Everybody’s Talking About Jamie

Reviewed by Nikki Cotter

Opening Night verdict ⭐️⭐️⭐️⭐️⭐️

If you’re looking for a post pandemic pick-me-up then look no further, get yourself down to The Lowry and immerse yourself in this heart-warming gem of a show.

After debuting at Sheffield’s crucible theatre in 2017 the West End beckoned for the inspiring story of Jamie New, a 16 year old boy with dragtastic plans in life.

Based on the true story of Jamie Campbell and inspired by the BBC3 documentary Jamie: Drag Queen at 16 the show delves into the life of Jamie New; on the surface fearless and fabulous, underneath sensitive and scarred, but always true to himself.

Layton Williams returns to the role after playing Jamie in the West End and absolutely shines. His sass and sarcasm ensuring every brilliantly witty line lands while his vulnerability leaves you yearning for him to succeed.

Amy Ellen Richardson brings grit and soul to Jamie’s Mum, Margaret; her 2nd half delivery of He’s My Boy left me with more than a lump in my throat & thankful I’d packed the tissues; absolutely stunning.

Jamie’s relationship with Margaret, a strong, determined, single mum lies at the very heart of the piece and shapes the story beautifully. Williams and Richardson convince entirely; the ease in which they share the stage together illustrates the fiercely unconditional love between mother and son to perfection.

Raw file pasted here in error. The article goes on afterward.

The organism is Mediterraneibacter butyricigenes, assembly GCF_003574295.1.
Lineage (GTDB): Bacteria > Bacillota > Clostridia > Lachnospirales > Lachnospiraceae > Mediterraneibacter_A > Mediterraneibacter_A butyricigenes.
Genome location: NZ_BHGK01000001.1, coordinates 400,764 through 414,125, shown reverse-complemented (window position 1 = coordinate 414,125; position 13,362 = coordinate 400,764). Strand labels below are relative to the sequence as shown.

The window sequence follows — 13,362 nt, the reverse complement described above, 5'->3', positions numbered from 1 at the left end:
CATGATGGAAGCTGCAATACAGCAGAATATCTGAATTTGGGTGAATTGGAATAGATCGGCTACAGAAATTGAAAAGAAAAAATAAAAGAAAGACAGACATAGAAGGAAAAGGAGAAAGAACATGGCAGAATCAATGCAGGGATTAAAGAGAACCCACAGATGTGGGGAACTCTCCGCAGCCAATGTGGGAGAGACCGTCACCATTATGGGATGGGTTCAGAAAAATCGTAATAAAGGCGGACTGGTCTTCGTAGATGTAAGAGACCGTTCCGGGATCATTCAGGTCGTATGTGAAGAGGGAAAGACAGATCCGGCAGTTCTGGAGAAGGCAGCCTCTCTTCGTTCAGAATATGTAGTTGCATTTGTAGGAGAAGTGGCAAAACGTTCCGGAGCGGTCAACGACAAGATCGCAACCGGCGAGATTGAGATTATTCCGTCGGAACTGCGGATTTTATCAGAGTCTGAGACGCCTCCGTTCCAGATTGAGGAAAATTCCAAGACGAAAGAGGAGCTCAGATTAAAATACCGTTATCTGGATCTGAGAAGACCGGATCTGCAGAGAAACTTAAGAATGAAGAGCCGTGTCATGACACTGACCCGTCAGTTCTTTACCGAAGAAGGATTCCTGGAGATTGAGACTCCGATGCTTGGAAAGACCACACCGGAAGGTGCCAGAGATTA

Shobna Gulati as Ray, Margaret’s best friend and often substitute parent for Jamie is fantastic, bringing humour and iconic Northern female strength to the role she’s as loyal as they come and as much family as any blood relative.

Shane Ritchie acts as Drag Mother Hugo/Loco Chanel bringing depth to the role as the former drag queen with their own multi-layered story to tell, a cheerleader to Jamie and instant hit with the audience. Another important cheerleader in Jamie’s life is best friend Pritti portrayed wonderfully by Sharan Phull. Her calm resilience and loving encouragement are incredibly touching.

The themes of inclusivity and individuality are delivered with true authenticity. There’s nothing gimmicky about this show, the story feels real and truly heartfelt. While the slick ensemble numbers thrill, with the excellent ensemble showcasing Kate Prince’s choreography superbly it’s the quieter moments that draw you in, ensuring you’re #TeamJamie from the start.